In August of 2018, West Virginia became the first state to use a blockchain based app to allow citizens to vote in a federal election. Participants in the program were able to use their smartphone to vote instead of going to the polling station. In order to verify their identity a voter had to upload a picture of their government ID as well a video showing their face. With this data the voting platform used facial recognition software to confirm the user’s identity. Once their identity was confirmed they were allowed to vote through the app and their choice was recorded immutably on the blockchain. Users reported that the process was simple, intuitive and fast.
The Potential Downside of Blockchain Voting
Of course not everyone is impressed with the new technology. The chief technologist at the Center for Democracy and Technology, Joseph Lorenzo Hall, has stated that “mobile voting is a horrific idea.” His main concern was the unreliability of cellphones and their vulnerability to being hacked. He also stated that servers “are very difficult to secure without a physical paper record of the vote.”
However, if Hall had a deeper understanding of blockchain and its immutable nature he might not take such a negative view towards the technology. As long as the blockchain that the votes are recorded on is secure, changing a vote after it has been confirmed would be impossible.
In addition, one feature which could significantly improve security is if every cellphone came installed with an approved voting app, thus eliminating the concern that a person may download and use a fraudulent app by accident.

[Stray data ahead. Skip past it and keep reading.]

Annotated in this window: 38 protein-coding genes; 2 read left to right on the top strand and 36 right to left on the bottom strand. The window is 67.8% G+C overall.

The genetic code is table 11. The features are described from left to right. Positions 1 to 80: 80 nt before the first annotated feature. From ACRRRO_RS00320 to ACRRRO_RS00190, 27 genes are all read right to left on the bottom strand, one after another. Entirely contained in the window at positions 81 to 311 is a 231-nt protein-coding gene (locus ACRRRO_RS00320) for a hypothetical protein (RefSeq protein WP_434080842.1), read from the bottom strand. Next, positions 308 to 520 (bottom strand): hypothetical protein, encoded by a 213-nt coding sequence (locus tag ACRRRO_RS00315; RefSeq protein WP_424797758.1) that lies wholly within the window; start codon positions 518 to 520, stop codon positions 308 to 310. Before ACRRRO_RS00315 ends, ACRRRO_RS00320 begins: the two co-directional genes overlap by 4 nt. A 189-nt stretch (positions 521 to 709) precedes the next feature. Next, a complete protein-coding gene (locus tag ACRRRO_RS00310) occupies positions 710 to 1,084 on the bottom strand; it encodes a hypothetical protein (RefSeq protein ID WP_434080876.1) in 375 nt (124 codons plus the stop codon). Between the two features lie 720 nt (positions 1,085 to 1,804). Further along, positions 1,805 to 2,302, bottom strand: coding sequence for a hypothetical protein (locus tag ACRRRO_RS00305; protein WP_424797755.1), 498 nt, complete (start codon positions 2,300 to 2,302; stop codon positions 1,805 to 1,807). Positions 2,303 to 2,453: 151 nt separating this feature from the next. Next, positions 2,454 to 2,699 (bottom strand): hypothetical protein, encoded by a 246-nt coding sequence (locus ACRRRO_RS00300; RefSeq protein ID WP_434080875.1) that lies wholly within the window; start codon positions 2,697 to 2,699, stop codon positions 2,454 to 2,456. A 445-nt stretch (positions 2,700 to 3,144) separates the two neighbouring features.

Blockchain Votes Leading to Increased Government Transparency
While it is too early to tell how blockchain voting will be implemented, it’s possible that voting could take place on a pseudononymous chain. In this scenario it would be impossible to tell who casted a vote, but the total number of votes for a particular candidate would be visible to everyone. This would save thousands of hours of work now spent on physically counting ballots.
In addition, and more importantly, blockchain voting would increase the transparency of elections in countries like Venezuela, Uganda, Egypt, Russia, Ukraine, etc. Since politicians or other nefarious actors could not change the results after they were recorded on the blockchain, it would be obvious who received the most votes in any given election.
Voter intimidation could also be eliminated as citizens could cast their ballot from home. People in politically unstable countries would not have to go to a polling station where they may be heckled or coerced to vote for a certain candidate.
Voting from Your Living Room, Looking Towards the Future
As an industry blockchain is still in its infancy and blockchain voting is only just now becoming a viable possibility. However, the promise of more transparent elections, cost savings and a huge increase in voting convenience all but guarantee that within the next decade blockchain voting will be the new norm. West Virginia might currently be the only state to offer that option in America but other states will soon follow their lead. With each new election we can expect to see more people staying at home and voting on their phone instead of waiting in line at the polling station.
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